What is CPR?

CPR stands for Cardiopulmonary Resuscitation.

It is the First Aid and life saving method used to help a person suffers from sudden cardiac arrest or is unconscious and not breathing normally.

It involves administering chest compressions and rescue breaths to the casualty.

These techniques help circulate oxygenated blood around the body. This helps to preserve the body and keep your brain and vital organs supplied with oxygen.

With each minute that passes when someone’s heart has stopped, there is a 10% less chance of survival. This makes it vital to get CPR started as soon as possible.

Did you know?

About 25,000 people suffer from cardiac arrest outside of hospitals around Australia every single year! 

There are few factors that can lead to cardiac arrest and these include obesity, diabetes, poor lifestyle, excessive alcohol intake, smoking and other factors.

Did you know that it is a skill that anyone can learn in less than a day?  Check out our range of courses by clicking the link below and become a hero in your community!

Book your training with AB First Aid because CPR saves lives!

The DRSABCD action plan

If you have completed a first aid course, you will be familiar with the DRSABCD action plan. You can remember them by thinking “Doctor’s ABCD” (for DRS ABCD).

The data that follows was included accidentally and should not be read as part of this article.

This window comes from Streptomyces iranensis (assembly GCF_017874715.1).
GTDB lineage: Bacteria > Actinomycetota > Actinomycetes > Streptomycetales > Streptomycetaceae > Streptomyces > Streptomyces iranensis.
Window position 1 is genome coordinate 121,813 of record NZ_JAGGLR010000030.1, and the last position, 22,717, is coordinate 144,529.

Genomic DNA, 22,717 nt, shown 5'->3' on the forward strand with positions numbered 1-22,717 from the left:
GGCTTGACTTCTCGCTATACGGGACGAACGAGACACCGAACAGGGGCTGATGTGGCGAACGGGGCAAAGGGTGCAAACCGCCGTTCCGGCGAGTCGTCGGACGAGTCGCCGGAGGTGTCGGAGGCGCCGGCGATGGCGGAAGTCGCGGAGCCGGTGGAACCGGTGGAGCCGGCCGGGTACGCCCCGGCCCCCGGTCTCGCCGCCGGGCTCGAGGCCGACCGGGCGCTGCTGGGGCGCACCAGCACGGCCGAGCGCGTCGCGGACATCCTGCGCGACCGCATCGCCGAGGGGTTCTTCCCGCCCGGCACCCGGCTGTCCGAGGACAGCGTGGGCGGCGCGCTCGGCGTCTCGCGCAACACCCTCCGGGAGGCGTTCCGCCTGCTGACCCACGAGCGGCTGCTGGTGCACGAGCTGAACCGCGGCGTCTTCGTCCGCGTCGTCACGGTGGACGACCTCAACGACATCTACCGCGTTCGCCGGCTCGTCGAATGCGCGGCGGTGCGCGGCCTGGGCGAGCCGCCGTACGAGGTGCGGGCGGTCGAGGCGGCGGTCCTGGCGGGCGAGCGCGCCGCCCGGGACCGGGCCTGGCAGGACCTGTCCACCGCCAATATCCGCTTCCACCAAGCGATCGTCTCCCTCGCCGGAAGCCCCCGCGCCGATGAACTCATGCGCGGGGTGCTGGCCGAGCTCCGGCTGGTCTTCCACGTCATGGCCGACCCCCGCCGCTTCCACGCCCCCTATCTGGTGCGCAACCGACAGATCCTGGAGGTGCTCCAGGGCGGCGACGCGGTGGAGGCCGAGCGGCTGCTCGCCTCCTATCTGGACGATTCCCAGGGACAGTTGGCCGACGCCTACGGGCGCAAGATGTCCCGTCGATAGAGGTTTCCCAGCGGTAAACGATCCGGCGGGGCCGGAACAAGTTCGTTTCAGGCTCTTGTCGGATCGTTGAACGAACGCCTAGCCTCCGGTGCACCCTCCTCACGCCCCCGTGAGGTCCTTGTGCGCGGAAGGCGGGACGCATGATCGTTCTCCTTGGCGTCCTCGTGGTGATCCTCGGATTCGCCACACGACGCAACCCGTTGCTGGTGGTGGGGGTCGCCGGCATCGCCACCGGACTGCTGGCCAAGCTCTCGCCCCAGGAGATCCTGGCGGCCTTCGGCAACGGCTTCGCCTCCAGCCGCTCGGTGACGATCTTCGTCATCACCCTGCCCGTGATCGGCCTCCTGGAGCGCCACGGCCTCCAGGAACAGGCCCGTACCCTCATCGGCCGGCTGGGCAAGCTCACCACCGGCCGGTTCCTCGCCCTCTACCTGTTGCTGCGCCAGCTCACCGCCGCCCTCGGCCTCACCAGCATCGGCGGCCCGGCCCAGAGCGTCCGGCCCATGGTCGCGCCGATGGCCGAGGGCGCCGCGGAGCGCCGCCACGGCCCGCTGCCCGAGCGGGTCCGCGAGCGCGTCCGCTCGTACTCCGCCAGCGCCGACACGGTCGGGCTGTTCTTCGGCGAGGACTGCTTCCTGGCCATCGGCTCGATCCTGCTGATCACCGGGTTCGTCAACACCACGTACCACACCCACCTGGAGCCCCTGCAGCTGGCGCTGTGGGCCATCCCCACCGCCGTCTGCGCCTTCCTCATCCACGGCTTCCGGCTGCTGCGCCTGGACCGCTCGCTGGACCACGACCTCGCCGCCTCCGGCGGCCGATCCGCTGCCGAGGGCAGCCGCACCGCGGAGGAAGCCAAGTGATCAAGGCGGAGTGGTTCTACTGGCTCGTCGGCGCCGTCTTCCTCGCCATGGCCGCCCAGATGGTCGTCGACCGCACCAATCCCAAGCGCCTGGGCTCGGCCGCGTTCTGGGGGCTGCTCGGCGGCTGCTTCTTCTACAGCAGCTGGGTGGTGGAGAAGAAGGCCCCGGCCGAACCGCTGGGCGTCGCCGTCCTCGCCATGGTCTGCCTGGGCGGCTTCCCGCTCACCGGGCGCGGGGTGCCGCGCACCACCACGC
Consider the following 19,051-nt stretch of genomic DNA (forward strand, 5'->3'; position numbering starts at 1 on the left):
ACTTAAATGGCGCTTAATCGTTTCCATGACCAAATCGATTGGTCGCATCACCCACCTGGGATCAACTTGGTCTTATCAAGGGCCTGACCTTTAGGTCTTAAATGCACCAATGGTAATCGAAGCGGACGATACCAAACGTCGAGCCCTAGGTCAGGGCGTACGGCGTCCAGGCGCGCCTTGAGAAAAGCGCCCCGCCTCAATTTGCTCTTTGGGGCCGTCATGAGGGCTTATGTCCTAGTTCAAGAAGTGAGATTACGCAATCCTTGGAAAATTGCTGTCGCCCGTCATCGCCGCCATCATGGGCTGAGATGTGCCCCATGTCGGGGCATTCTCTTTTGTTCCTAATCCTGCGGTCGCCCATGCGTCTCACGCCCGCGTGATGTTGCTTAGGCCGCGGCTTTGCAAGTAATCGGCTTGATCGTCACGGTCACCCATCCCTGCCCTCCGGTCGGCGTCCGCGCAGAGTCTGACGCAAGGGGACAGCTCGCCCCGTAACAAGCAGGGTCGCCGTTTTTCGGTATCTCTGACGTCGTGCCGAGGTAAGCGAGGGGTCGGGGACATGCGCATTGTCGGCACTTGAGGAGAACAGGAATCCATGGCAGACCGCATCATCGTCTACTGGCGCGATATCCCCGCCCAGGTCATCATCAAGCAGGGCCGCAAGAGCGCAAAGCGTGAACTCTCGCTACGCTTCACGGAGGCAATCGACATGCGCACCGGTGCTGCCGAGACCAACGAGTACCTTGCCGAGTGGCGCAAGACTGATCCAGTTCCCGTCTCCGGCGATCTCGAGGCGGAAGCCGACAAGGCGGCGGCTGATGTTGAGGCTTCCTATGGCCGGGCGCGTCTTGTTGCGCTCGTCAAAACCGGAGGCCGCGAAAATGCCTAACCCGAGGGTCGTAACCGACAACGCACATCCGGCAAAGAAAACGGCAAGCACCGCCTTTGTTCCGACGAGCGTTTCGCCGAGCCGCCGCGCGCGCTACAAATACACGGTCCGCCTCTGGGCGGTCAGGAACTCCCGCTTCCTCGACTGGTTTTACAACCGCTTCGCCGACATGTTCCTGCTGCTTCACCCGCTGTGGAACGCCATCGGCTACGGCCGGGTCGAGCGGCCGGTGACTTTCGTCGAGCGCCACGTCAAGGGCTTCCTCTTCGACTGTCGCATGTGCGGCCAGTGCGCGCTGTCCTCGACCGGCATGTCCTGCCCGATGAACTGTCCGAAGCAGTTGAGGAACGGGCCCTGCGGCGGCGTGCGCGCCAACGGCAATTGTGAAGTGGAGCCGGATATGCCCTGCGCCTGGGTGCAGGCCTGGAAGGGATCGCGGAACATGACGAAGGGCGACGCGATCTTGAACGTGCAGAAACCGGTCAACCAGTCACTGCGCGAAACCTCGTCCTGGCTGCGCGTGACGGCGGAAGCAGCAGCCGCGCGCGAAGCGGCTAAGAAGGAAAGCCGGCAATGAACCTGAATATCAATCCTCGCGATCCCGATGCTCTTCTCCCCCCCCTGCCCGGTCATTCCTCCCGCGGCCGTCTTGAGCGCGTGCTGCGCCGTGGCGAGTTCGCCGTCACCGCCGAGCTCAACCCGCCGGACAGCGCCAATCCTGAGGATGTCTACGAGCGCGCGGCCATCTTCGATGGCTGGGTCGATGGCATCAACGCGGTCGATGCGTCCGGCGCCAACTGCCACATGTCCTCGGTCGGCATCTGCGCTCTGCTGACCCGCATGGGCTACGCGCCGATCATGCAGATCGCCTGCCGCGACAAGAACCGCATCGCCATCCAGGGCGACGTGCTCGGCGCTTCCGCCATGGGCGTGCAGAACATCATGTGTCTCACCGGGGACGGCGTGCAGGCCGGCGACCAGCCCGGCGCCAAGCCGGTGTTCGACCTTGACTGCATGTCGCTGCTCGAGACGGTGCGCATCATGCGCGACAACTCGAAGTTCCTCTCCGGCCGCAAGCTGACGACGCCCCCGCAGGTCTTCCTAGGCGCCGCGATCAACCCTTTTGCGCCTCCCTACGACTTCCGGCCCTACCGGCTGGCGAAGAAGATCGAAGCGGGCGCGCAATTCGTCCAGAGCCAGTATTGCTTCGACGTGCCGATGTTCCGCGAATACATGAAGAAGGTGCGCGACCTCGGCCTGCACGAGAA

Each letter is a prompt for the actions to take when first aid is needed.




What to do



Ensure that the patient and everyone in the area is safe. Do not put yourself or others at risk. Remove the danger or the patient.



Look for a response from the patient — loudly ask their name, squeeze their shoulder.


Send for help

If there is no response, phone triple zero (000) or ask another person to call. Do not leave the patient.



Check their mouth and throat is clear. If there is foreign material, roll the patient on their side and clear the airway. If there is no foreign material, leave them in the position you find them in and gently tilt their head back and lift their chin to clear the airway.



Check if the person is breathing abnormally or not breathing at all after 10 seconds. If they are breathing normally, place them in the recovery position and stay with them. If they are not breathing normally, call an ambulance and start CPR.



Start CPR: 30 chest compressions followed by 2 breaths. Continue CPR until the patient starts breathing or until help arrives.



As soon as possible, attach an Automated External Defibrillator (AED) to the patient and follow the voice prompts. Do not leave the patient alone to fetch the defibrillator — let someone else bring it.

The DRSABCD action plan is a useful tool in first aid. But you will manage it even better if you have training in how to perform each action the right way.

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